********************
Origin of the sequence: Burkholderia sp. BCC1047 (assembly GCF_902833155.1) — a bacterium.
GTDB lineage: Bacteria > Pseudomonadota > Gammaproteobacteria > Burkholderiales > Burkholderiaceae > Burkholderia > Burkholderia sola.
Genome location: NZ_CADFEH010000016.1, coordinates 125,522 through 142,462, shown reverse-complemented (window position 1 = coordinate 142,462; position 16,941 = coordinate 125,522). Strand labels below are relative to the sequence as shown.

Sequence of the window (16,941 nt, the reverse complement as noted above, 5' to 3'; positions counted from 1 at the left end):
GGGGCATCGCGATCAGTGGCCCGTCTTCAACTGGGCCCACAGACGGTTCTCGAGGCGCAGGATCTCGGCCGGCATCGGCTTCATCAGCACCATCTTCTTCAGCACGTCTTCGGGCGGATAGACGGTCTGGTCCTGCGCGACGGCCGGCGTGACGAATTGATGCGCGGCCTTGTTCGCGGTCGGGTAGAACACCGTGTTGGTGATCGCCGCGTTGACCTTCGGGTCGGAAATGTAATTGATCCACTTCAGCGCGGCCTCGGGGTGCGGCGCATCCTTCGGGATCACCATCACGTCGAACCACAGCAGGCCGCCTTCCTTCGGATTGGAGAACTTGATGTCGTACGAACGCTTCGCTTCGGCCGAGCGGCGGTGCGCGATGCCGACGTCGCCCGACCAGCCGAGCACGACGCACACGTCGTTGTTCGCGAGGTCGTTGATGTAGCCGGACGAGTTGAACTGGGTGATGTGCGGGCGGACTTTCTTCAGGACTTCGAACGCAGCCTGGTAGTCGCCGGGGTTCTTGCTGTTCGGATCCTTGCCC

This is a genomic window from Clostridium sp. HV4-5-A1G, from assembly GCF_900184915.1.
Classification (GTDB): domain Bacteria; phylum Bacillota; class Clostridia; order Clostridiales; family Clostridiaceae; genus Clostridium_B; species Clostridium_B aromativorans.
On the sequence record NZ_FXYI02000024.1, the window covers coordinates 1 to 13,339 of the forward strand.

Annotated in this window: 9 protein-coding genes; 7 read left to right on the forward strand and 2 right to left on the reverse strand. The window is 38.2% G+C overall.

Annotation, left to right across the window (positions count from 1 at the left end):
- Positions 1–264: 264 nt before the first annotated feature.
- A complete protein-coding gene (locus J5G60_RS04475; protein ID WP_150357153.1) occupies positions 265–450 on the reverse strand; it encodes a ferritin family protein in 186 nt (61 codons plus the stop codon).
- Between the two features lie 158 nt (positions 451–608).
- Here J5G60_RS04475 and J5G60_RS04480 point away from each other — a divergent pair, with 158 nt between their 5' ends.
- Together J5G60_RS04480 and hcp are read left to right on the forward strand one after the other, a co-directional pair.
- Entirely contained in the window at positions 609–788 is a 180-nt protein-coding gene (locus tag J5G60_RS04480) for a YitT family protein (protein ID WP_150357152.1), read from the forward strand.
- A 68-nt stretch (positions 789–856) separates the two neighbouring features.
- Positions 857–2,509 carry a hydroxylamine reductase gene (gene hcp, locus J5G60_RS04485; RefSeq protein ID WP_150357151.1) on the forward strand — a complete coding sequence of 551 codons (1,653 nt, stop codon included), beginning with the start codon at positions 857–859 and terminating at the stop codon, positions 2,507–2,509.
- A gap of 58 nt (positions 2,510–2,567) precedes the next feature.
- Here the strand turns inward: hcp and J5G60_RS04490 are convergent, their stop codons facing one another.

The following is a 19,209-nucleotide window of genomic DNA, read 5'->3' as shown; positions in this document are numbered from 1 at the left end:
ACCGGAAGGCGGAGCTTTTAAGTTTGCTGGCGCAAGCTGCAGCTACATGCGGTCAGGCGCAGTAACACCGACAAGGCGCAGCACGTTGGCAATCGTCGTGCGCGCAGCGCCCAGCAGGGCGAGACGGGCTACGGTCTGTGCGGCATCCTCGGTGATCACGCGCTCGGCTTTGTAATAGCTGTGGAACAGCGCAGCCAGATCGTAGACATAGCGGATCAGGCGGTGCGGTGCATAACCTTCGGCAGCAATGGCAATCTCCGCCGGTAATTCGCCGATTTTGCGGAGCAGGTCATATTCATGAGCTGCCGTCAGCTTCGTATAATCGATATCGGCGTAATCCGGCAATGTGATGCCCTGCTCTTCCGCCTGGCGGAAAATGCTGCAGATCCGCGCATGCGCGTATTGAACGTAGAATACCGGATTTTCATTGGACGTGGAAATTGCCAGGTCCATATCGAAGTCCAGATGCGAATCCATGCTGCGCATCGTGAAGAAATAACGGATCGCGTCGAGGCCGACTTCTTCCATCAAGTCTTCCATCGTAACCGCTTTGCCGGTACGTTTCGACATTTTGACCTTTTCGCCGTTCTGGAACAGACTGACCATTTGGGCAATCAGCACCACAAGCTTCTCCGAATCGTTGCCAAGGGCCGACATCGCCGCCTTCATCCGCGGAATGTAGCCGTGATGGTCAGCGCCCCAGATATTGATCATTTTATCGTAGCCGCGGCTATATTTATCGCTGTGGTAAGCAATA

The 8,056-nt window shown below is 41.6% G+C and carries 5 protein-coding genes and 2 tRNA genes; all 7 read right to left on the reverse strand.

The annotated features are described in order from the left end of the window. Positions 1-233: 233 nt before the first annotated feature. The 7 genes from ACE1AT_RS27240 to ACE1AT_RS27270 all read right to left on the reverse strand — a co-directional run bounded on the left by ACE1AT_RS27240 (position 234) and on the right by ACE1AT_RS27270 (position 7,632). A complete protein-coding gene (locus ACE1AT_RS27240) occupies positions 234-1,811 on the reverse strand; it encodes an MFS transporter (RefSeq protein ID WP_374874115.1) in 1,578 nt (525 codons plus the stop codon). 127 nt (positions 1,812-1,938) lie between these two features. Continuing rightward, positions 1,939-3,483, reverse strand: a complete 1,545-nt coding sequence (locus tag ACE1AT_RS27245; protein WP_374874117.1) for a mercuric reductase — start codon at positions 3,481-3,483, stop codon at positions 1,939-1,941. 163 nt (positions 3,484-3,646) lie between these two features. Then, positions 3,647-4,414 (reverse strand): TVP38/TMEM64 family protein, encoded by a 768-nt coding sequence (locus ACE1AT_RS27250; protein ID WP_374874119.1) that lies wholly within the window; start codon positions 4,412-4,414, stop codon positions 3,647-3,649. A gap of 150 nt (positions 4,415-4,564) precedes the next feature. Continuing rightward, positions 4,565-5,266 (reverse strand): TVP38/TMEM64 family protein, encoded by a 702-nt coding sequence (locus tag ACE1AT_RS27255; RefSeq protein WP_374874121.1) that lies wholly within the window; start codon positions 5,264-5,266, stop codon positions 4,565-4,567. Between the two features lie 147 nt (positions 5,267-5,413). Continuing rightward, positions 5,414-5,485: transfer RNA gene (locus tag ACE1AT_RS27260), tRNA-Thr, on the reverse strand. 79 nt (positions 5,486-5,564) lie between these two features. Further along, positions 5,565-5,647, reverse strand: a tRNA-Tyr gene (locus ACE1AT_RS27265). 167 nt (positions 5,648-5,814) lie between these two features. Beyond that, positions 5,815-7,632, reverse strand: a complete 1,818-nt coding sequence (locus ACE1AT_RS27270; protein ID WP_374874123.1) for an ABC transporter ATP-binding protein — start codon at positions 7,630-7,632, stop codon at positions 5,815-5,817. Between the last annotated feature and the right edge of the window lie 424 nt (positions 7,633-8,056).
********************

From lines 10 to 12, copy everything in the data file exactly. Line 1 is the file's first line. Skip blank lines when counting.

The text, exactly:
Annotation, left to right across the window (positions count from 1 at the left end):
- Positions 1–264: 264 nt before the first annotated feature.
- A complete protein-coding gene (locus J5G60_RS04475; protein ID WP_150357153.1) occupies positions 265–450 on the reverse strand; it encodes a ferritin family protein in 186 nt (61 codons plus the stop codon).